The course of Greek Philology aims to foster a philological approach to the texts of ancient Greek literature through (a) the study of their formal structures as related to different literary genres and interactions thereof, (b) ancient exegesis, and (c) the manuscript transmission of texts, so that students can develop in-depth critical and interpretive awareness.
Upon completion of the course, students will be able to critically rework the knowledge they gained, and to explain the results achieved in an appropriate linguistic and argumentative form.
The tradition of Greek classics after the «first crisis in the history of philology».
The definition «first crisis in the history of philology» is by Rudolf Pfeiffer, and refers to the abandonment of Alexandria by Aristarchus and his pupils under Ptolemy VIII, and to the renewal and propagation of the philological method outside of Egypt and, finally, to Rome.
By analyzing the fragments of exegesis produced between Aristarchus and Didymus of Alexandria, we will try to outline the guidelines of the tradition of literary works and their commentaries up to the early imperial period, with particular regard to drama, history and oratory.
|Franco Montanari et all. (edd.)||Brill's Companion to Ancient Greek Scholarship||Brill||2015||vol. 1, pp. 60-183 (F. Montana, «Hellenistic Scholarship»).|
|Rudolf Pfeiffer||Storia della filologia classica: dalle origini alla fine dell'età ellenistica||Macchiaroli||1973||pp. 157-421, con particolare attenzione alle pp. 329 ss.|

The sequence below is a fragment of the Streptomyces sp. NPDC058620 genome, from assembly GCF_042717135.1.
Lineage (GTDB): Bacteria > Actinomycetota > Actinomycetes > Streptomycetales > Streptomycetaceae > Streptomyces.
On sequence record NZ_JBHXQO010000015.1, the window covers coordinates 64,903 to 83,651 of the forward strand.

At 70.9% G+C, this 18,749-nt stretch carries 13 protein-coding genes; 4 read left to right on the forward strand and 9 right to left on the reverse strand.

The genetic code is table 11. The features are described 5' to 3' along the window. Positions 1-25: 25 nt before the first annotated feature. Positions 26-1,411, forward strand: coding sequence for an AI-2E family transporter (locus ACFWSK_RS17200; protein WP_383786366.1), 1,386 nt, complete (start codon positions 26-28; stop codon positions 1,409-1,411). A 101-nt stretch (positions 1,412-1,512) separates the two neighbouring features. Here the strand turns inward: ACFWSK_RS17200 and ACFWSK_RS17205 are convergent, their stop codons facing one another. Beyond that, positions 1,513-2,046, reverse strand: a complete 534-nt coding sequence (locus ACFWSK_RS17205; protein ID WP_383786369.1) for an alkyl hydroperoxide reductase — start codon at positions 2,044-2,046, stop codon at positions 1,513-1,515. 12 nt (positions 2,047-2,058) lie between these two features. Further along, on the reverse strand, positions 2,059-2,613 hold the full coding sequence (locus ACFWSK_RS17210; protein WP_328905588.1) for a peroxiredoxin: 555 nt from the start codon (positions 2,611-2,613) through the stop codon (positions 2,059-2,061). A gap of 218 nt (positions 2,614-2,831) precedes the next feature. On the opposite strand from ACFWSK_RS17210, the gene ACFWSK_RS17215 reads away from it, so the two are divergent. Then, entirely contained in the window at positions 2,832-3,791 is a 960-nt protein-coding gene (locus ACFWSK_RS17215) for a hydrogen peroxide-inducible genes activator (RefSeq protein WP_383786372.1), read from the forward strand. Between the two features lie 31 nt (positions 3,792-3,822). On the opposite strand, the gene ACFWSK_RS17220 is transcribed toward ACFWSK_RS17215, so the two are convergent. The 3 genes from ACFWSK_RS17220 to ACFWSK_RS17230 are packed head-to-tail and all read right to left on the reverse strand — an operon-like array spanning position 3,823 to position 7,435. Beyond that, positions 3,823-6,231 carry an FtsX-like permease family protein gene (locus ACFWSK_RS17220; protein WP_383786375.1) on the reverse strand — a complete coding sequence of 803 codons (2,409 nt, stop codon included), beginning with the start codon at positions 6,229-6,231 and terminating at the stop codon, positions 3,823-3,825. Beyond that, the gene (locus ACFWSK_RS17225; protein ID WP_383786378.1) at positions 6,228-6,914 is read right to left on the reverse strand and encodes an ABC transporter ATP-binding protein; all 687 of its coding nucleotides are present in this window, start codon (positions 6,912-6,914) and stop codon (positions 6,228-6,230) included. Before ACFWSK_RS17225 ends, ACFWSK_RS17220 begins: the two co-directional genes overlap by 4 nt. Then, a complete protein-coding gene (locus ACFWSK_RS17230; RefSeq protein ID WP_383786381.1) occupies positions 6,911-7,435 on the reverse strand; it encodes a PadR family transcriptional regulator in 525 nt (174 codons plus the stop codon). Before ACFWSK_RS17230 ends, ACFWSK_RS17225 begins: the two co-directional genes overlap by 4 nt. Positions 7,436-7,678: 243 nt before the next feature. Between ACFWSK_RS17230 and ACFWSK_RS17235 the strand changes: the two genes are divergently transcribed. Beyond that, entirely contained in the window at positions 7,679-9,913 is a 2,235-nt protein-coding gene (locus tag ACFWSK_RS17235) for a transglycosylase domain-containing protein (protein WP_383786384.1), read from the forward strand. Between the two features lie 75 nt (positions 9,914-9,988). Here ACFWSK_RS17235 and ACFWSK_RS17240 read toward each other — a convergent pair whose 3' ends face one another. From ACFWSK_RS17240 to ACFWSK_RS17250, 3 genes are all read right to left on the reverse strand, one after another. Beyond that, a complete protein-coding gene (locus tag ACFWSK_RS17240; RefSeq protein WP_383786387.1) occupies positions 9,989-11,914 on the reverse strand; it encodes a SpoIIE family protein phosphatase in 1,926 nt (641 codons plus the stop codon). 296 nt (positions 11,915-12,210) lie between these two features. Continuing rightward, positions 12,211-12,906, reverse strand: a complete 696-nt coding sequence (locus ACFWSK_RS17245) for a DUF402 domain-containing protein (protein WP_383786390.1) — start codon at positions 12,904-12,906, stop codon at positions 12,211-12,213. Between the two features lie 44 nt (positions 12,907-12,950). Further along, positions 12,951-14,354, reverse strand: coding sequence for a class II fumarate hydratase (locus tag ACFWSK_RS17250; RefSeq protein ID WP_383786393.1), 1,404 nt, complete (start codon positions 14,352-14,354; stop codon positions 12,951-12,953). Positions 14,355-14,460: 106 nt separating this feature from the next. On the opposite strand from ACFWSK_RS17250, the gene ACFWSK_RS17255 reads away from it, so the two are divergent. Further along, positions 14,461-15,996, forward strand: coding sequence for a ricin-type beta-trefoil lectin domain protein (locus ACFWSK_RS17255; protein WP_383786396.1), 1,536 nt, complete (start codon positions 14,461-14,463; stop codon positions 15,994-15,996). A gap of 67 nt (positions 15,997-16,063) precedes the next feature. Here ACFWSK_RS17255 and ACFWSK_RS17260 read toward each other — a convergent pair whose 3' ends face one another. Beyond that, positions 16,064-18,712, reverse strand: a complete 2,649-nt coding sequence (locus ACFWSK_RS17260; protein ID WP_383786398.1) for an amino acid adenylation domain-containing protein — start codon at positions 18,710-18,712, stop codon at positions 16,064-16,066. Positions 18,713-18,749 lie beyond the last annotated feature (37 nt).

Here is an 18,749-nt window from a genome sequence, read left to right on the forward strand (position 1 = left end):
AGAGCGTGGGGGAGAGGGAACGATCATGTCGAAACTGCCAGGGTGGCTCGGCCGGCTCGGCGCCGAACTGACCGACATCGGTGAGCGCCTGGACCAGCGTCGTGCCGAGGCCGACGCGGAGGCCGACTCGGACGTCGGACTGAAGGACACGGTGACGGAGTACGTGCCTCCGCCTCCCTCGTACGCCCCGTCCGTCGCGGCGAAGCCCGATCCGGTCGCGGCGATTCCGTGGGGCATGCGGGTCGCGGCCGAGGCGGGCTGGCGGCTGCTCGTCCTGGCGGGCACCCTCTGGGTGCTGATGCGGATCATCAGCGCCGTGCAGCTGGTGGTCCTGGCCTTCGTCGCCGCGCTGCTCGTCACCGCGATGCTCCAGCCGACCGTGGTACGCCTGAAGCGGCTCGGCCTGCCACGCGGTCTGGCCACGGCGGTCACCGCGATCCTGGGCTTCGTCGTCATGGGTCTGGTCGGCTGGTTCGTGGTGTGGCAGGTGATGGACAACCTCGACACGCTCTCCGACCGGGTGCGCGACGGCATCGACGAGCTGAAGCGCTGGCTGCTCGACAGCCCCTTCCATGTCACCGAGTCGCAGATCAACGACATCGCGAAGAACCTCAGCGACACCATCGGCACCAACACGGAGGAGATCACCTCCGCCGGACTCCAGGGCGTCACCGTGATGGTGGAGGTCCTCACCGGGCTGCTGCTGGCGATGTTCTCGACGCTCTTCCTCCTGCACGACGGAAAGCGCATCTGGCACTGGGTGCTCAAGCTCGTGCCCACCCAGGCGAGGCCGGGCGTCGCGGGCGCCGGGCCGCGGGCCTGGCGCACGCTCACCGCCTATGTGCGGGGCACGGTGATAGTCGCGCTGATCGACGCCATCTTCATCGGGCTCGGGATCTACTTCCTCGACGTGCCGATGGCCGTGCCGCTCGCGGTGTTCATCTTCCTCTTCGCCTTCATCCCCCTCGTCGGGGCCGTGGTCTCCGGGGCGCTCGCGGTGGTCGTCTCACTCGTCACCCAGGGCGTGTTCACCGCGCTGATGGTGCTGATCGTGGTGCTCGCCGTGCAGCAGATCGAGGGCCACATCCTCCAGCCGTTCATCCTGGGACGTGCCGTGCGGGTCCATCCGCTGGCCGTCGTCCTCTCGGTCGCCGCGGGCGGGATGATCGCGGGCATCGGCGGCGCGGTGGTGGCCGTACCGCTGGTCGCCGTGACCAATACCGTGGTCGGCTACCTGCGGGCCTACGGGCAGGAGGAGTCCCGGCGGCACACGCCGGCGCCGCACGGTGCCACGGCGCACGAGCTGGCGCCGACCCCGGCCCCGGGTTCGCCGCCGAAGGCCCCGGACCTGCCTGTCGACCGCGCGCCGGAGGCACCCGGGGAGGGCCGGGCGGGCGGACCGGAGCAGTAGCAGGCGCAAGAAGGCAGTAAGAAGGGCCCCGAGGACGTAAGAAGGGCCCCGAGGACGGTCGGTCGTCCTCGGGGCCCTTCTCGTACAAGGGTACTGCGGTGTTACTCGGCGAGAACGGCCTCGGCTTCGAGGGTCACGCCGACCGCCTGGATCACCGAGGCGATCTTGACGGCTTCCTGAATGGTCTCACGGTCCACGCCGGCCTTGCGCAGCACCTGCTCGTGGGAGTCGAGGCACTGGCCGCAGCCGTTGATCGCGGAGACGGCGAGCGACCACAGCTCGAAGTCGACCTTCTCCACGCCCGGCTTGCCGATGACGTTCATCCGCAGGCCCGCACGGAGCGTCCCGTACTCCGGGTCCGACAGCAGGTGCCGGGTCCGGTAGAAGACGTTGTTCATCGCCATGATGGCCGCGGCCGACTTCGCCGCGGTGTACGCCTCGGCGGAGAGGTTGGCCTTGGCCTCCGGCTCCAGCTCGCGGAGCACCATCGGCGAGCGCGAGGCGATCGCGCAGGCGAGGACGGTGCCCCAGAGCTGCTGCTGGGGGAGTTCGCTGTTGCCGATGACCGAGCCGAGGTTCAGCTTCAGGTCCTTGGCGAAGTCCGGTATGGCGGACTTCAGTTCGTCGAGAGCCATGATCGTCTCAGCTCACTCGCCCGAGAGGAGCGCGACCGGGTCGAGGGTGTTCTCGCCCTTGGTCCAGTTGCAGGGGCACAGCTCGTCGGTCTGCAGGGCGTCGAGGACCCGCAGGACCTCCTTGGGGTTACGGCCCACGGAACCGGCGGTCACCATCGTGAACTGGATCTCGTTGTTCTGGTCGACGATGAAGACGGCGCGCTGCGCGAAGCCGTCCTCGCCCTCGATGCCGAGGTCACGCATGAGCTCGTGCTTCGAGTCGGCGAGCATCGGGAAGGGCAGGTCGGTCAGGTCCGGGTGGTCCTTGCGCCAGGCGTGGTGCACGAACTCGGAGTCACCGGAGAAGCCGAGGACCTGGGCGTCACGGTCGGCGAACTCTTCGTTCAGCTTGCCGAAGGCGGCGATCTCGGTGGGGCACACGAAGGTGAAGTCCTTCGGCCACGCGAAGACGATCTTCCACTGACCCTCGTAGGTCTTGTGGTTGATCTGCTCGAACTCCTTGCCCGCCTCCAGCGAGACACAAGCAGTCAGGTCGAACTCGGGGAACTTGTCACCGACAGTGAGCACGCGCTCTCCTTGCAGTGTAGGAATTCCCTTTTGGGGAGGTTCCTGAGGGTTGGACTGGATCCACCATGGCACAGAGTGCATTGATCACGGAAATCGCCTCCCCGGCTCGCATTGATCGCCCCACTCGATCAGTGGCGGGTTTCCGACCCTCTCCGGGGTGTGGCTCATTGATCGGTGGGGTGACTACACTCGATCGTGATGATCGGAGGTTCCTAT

Oral examination including the evaluation of a paper which must be delivered to the teacher at least one week before the examination date (see below).
The oral examination aims to evaluate the following points:
--- the student's awareness of the theoretical and historical framework of Greek philology up to the early imperial period;
--- the student's capacity to translate and comment the texts analyzed during the module;
--- the student's capacity to write a philological comment on a text provided by the teacher (see below).
The oral examination is composed of three moments, each corresponding to 10/30:
--- evaluation of the student's knowledge of the theoretical and historical problems related to the development of ancient Greek philology;
--- translation and philological comment of one or more texts from those studied during the module;
--- evaluation of a written philological analysis of a literary text and its ancient exegesis (the text will be chosen by the teacher and the paper must be delivered in PDF format at least one week prior to examination date).